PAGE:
Termidor HE from BASF allows pest managers to increase their drill hole spacing while decreasing their trenching depth, making for easier post-construction termite jobs.

Most pest managers would agree that creating a post-construction treatment zone around existing structures is rarely easy and straightforward.

Each site itself is unique, with elements such as cement paths, tiles, hot water systems, or buried pipes, cables and wires being potential obstacles to applying an effective chemical soil treated zone. And pest managers know that drilling, trenching, backfilling and removing or shifting obstacles all add time and cost to a job. So any technology that can save time whilst improving treatments will result in an increase in bottom line profitability, and more importantly, customer satisfaction.

BASF’s Termidor, with its well known, genuine ‘Transfer effect’, is one of the best known and widely used termiticides for creating treated zones around buildings and structures.

“Liquid treatments such as Termidor are often the best solution for protecting properties from termites. But modern structures and building practices can make if difficult and time consuming for pest managers to apply products according to label recommendations,” said Dr David Elmouttie, technical development specialist with BASF.

“The current industry standard recommendations for creating a vertical treated zone are for holes to be drilled at 200mm intervals. However, it is often difficult for pest managers to know what lies beneath the slab or concrete path they are drilling. There could be some serious repercussions if wires, pipes or other utilities are struck!

“Another obstacle for pest managers creating treated zones is hot water systems. Many hot water systems are situated externally and adjacent to structures. Often with a diameter of 600mm and unable to be moved, hot water systems create difficulties for applying a continuous treated zone when the maximum drill hole spacing allowed is 200mm.”

In addition, with the trend to outdoor living, many properties have tiled exteriors and patios. In many situations these tiled areas need to be drilled and treated in order to establish an adequate treatment zone.

200mm drill spacing is the current industry standard

“This can make life difficult for pest managers,” added Dr Elmouttie. “Slate, and ceramic tiles for example, can be very expensive with the homeowner also reluctant to have them drilled for aesthetic reasons. But to be fully protected, there is little option other than to drill and inject.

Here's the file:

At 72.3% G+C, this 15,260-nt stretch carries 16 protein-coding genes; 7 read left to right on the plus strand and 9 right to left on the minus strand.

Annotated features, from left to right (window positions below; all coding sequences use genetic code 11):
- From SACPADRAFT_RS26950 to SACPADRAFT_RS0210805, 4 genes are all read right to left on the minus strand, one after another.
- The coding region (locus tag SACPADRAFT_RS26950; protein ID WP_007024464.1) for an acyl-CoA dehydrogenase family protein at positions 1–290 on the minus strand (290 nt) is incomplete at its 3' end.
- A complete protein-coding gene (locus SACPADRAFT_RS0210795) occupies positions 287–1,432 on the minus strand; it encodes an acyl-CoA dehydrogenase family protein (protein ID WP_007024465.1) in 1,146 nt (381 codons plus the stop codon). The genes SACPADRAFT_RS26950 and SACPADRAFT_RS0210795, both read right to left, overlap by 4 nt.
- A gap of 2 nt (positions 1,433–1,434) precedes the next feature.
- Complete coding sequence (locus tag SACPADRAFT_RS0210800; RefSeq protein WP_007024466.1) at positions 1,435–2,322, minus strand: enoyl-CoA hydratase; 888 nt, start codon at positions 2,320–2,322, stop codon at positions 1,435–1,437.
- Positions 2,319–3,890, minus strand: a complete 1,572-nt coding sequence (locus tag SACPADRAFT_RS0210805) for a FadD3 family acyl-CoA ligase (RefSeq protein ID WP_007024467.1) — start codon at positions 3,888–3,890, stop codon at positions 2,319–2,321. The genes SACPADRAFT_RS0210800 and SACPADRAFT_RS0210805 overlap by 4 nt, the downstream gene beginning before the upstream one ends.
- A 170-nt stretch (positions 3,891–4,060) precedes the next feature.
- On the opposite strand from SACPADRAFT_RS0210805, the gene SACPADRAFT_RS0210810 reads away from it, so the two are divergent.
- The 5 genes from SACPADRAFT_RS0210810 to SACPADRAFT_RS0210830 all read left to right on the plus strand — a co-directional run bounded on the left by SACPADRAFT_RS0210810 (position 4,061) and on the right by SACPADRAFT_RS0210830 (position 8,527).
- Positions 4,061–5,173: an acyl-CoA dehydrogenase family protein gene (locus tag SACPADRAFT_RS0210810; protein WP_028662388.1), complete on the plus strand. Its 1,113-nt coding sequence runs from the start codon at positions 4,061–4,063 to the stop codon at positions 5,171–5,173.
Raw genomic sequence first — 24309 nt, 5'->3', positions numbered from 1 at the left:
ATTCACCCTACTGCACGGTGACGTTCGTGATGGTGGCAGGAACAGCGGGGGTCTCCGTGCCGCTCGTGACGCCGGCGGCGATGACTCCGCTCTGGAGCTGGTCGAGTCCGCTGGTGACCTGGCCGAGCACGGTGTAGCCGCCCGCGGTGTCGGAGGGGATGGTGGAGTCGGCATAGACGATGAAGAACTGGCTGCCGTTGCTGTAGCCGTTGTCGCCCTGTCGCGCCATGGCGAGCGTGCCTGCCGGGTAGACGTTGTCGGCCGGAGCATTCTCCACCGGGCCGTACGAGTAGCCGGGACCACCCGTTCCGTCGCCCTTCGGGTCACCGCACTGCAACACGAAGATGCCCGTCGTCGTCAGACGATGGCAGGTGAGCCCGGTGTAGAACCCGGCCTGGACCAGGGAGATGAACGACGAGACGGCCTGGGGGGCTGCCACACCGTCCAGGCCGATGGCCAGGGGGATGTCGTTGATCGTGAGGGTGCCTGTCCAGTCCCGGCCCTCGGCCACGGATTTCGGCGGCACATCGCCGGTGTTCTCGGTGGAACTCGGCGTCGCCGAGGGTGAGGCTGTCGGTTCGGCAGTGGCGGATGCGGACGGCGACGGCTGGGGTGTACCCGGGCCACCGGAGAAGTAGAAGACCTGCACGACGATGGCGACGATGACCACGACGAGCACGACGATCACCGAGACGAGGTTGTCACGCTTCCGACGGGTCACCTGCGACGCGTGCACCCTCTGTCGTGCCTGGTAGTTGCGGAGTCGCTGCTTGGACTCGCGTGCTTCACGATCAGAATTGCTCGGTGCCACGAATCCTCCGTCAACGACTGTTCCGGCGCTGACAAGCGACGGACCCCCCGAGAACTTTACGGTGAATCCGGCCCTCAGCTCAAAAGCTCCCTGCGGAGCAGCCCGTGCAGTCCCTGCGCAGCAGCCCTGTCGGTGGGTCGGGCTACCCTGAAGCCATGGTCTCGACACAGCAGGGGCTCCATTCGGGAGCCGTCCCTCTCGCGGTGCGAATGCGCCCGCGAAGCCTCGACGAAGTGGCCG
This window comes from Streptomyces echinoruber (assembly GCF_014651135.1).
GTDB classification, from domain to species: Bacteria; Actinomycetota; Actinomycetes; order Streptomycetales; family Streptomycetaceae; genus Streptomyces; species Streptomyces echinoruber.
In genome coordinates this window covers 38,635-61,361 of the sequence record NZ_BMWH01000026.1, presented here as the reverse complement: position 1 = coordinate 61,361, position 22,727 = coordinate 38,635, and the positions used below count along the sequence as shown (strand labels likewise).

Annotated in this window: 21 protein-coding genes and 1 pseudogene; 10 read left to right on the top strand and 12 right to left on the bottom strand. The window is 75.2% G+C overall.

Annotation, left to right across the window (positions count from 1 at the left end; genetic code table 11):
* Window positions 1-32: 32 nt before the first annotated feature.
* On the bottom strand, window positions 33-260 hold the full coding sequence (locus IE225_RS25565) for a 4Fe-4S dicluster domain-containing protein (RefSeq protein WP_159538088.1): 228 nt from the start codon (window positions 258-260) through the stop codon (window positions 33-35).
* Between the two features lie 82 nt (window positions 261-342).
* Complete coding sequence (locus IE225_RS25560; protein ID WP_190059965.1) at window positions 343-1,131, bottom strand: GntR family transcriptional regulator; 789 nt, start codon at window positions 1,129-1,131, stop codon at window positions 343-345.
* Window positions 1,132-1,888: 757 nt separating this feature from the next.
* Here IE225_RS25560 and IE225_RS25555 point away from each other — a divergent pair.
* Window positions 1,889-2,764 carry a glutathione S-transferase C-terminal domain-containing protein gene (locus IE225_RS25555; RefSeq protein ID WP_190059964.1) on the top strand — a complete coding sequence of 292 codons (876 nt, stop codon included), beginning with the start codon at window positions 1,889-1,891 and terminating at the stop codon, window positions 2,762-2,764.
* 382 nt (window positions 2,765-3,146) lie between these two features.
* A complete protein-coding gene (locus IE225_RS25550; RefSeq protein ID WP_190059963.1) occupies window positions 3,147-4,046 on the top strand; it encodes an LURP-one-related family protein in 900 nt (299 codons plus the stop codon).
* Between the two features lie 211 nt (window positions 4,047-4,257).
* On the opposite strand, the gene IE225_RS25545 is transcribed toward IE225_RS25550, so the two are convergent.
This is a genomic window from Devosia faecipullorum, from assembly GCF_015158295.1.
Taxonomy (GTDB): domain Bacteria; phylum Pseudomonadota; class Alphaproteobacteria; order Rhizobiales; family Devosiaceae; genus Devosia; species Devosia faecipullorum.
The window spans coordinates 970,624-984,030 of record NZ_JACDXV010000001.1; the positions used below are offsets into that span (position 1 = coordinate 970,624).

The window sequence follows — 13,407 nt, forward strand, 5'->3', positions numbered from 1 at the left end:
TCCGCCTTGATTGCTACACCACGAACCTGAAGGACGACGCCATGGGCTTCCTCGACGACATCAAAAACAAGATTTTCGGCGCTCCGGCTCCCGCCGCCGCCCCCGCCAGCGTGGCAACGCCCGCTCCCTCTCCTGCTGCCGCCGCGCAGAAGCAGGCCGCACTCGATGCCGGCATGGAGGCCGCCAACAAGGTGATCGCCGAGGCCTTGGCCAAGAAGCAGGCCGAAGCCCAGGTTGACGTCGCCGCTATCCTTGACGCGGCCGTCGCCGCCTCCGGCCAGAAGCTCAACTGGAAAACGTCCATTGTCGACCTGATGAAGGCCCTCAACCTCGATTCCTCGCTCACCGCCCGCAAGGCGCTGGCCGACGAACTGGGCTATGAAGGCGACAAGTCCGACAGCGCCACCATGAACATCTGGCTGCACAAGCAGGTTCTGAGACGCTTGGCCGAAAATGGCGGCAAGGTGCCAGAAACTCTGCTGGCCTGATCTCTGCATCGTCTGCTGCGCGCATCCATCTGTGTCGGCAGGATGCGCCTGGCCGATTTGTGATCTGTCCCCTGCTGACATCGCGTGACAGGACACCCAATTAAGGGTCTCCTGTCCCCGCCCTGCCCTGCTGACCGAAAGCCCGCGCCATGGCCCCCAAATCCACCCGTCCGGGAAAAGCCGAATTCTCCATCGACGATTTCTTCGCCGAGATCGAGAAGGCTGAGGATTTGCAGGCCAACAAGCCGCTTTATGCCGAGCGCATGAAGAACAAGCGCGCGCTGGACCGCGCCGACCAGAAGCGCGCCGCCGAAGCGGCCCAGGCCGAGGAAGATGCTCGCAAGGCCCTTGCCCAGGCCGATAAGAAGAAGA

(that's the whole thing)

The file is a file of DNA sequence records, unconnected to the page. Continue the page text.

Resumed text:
“Given the difficulties, limitations and time consuming nature associated with drilling, it would be of great benefit if the drill hole spacing could be significantly increased to reduce the time spent drilling. And in the case of tiled areas, would lower the visual impact and damage to the tiled area.”

Where concrete is not present, treating an exposed trench and treating the backfill is widely used for creating vertical barriers in post construction situations. Current termiticide label recommendations are for trenching to a depth of at least 50mm below the top of the footing.

“Trenching to such depth is necessary to obtain adequate protection and to ensure a continuous treated zone to that depth. But trenching and replacing the backfill is both arduous and time consuming. It all adds up to extra cost for the pest manager.

“It would be a real win for pest managers if recommendations could be developed to reduce the depth of the trench without reducing the depth of the treated zone,” said Dr Elmouttie.

With their understanding of the difficulties that pest manager’s face, BASF have been developing a new Termidor formulation that will deliver significant time saving benefits whilst providing a premium solution for their valued customers.

That formulation has now been registered and will be marketed under the brand name Termidor HE (High Efficiency) Residual Termiticide. Among its various registered uses will be application in post-construction systems to address the problem issues previously mentioned.

Preparing to dig a trench for treatment

“Termidor HE is the next generation of termiticide technology offering some great benefits. Among the advancements provided by this new formulation’s ‘Advanced polymer technology’, is the capacity to increase the drill hole spacing up to 450mm and decrease trenching depth to 50mm above the top of the footing, all whilst providing an enhanced treated zone.

“These advancements mean pest managers using Termidor HE will reap significant benefits. Using Termidor HE will mean less drilling, less trenching, less wear and tear on equipment and greater flexibility when encountering obstacles like hot water systems, all whilst providing a premium service to your customers.

“By using Termidor HE, pest managers will be able to complete jobs in a shorter time and increase the job value, making each job more profitable,” Dr Elmouttie concluded.

Backed by BASF research, Termidor HE is just another example of BASF’s solutions based approach to providing Australian pest managers with the tools required to grow their business and address industry needs. Termidor HE will be launched and available to pest managers soon.